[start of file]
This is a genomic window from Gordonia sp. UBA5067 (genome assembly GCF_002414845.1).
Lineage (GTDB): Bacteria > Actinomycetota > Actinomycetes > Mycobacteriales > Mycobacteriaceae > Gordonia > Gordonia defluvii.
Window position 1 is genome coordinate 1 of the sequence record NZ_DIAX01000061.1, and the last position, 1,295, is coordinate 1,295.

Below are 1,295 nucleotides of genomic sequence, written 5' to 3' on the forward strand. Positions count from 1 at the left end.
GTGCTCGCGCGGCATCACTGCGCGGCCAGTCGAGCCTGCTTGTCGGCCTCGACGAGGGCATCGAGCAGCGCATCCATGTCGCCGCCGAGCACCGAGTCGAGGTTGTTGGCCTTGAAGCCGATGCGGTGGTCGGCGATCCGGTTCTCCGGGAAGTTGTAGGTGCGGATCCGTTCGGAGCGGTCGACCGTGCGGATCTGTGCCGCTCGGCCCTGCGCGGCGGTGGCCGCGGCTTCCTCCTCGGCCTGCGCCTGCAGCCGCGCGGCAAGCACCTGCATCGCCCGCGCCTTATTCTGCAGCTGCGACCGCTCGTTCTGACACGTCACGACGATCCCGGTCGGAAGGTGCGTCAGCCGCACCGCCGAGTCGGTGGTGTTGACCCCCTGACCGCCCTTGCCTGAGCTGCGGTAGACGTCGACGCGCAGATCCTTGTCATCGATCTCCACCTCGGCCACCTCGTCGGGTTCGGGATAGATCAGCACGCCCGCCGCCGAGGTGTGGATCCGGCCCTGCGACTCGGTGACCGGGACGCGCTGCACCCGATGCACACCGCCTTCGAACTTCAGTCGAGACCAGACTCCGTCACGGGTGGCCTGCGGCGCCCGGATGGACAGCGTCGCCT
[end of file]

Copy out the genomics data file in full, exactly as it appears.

This is a genomic window from Gordonia sp. UBA5067 (genome assembly GCF_002414845.1).
Lineage (GTDB): Bacteria > Actinomycetota > Actinomycetes > Mycobacteriales > Mycobacteriaceae > Gordonia > Gordonia defluvii.
Window position 1 is genome coordinate 1 of the sequence record NZ_DIAX01000061.1, and the last position, 1,295, is coordinate 1,295.

Below are 1,295 nucleotides of genomic sequence, written 5' to 3' on the forward strand. Positions count from 1 at the left end.
GTGCTCGCGCGGCATCACTGCGCGGCCAGTCGAGCCTGCTTGTCGGCCTCGACGAGGGCATCGAGCAGCGCATCCATGTCGCCGCCGAGCACCGAGTCGAGGTTGTTGGCCTTGAAGCCGATGCGGTGGTCGGCGATCCGGTTCTCCGGGAAGTTGTAGGTGCGGATCCGTTCGGAGCGGTCGACCGTGCGGATCTGTGCCGCTCGGCCCTGCGCGGCGGTGGCCGCGGCTTCCTCCTCGGCCTGCGCCTGCAGCCGCGCGGCAAGCACCTGCATCGCCCGCGCCTTATTCTGCAGCTGCGACCGCTCGTTCTGACACGTCACGACGATCCCGGTCGGAAGGTGCGTCAGCCGCACCGCCGAGTCGGTGGTGTTGACCCCCTGACCGCCCTTGCCTGAGCTGCGGTAGACGTCGACGCGCAGATCCTTGTCATCGATCTCCACCTCGGCCACCTCGTCGGGTTCGGGATAGATCAGCACGCCCGCCGCCGAGGTGTGGATCCGGCCCTGCGACTCGGTGACCGGGACGCGCTGCACCCGATGCACACCGCCTTCGAACTTCAGTCGAGACCAGACTCCGTCACGGGTGGCCTGCGGCGCCCGGATGGACAGCGTCGCCT